The Business Cycles as a Form of Economic Development

This cycle is believed to be accounted for by time lags in information movements affecting the decision making of commercial

The Business Cycles as a Form of Economic Development


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ment of commercial situation through the increase in output through the full employment of the extent fixed capital assets. As a result, within a certain period of time the market gets flooded with commodities whose quantity becomes gradually excessive. The demand declines, prices drop, the produced commodities get accumulated in inventories, which informs entrepreneurs of the necessity to reduce output. However, this process takes some time. It takes some time for the information that the supply exceeds significantly the demand to get to the businessmen. Further it takes entrepreneurs some time to check this information and to make the decision to reduce production, some time is also necessary to materialize this decision (these are the time lags that generate the Kitchin cycles). Another relevant time lag is the lag between the materialization of the above mentioned decision (causing the capital assets to work well below the level of their full employment) and the decrease of the excessive amounts of commodities accumulated in inventories. Yet, after this decrease takes place one can observe the conditions for a new phase of growth of demand, prices, output, etc.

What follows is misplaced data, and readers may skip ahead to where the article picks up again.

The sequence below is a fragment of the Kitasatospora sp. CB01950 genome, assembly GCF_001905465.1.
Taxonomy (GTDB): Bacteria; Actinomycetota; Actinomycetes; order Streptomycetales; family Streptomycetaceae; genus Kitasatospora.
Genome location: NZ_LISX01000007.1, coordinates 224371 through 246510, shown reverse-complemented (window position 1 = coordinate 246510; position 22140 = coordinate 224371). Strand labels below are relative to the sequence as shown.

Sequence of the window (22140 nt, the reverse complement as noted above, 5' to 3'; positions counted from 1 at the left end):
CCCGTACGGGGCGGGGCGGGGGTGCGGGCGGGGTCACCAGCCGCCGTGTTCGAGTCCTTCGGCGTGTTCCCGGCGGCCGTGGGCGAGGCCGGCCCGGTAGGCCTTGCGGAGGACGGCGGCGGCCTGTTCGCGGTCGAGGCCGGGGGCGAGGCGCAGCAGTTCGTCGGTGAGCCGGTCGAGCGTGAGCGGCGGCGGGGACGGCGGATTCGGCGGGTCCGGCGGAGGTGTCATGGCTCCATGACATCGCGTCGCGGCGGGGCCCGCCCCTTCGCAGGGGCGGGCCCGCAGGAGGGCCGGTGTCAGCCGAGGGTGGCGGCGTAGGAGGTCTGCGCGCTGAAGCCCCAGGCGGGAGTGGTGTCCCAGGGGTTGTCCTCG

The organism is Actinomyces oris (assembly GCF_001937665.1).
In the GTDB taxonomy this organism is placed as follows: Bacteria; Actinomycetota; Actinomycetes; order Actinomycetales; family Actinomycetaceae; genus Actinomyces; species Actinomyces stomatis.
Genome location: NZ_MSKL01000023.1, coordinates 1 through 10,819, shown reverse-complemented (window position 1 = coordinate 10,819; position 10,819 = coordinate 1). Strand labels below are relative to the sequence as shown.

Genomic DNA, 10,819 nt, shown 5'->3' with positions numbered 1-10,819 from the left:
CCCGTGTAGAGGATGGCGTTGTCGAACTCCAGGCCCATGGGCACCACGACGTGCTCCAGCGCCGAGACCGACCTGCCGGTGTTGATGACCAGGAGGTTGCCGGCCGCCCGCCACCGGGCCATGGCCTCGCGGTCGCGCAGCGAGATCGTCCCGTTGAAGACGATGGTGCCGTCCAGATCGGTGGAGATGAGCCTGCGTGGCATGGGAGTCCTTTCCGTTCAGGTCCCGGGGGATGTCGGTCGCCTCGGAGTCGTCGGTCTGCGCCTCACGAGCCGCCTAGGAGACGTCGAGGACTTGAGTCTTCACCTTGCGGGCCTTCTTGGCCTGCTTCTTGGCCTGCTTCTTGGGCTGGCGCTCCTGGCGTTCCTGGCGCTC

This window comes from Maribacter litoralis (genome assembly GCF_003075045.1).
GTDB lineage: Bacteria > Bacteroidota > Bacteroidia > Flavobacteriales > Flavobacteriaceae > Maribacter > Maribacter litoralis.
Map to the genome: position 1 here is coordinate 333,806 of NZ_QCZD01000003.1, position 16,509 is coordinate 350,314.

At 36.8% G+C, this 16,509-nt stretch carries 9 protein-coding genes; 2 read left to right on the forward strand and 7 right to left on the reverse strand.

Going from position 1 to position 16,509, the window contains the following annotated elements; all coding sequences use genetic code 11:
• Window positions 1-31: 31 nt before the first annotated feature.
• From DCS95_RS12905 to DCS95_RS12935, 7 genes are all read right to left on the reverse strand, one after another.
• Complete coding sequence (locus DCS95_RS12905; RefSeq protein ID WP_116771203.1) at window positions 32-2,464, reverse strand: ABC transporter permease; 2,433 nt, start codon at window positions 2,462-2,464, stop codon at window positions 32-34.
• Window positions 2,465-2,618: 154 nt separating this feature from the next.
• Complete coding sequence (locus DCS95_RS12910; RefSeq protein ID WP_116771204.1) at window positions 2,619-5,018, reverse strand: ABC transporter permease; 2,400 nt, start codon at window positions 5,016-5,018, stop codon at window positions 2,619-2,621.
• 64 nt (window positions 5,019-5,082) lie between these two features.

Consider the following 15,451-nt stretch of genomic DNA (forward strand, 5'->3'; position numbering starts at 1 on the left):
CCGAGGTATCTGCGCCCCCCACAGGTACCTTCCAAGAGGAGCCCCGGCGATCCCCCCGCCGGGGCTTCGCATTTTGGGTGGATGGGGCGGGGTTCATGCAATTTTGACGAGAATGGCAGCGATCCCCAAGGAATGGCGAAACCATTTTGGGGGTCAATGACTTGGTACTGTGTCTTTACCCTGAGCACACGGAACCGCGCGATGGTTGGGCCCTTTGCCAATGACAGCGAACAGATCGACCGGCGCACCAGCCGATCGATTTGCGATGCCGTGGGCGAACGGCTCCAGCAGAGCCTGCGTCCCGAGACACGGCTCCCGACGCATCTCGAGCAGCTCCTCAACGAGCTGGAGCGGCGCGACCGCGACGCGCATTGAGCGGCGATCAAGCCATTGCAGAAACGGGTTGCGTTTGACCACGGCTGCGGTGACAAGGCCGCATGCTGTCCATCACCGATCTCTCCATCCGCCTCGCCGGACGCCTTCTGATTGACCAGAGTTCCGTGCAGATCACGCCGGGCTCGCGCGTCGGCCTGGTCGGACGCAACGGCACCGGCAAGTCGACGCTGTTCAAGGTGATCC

Middle-term cycles


Juglar was one of the first to develop an economic theory of business cycles. He identified the 7-11 year fixed investment cycle that is now associated with his name. Within the Juglar cycle one can observe oscillations of investments into fixed capital and not just changes in the level of employment of the fixed capital (and respective changes in inventories), as is observed with respect to Kitchin cycles. The recent research employing spectral analysis has confirmed the presence of Juglar cycles in the world GDP dynamics up to the present time.


Long Cycles (The Kondratiev wave)


The cycle is supposedly more visible in international production data than in individual national economies. It affects all the sectors of an economy, and concerns mainly output rather than prices. According to Kondratieff, the ascendant phase is characterized by an increase in prices and low interest rates, while the other phase consists of a decrease in prices and high interest rates.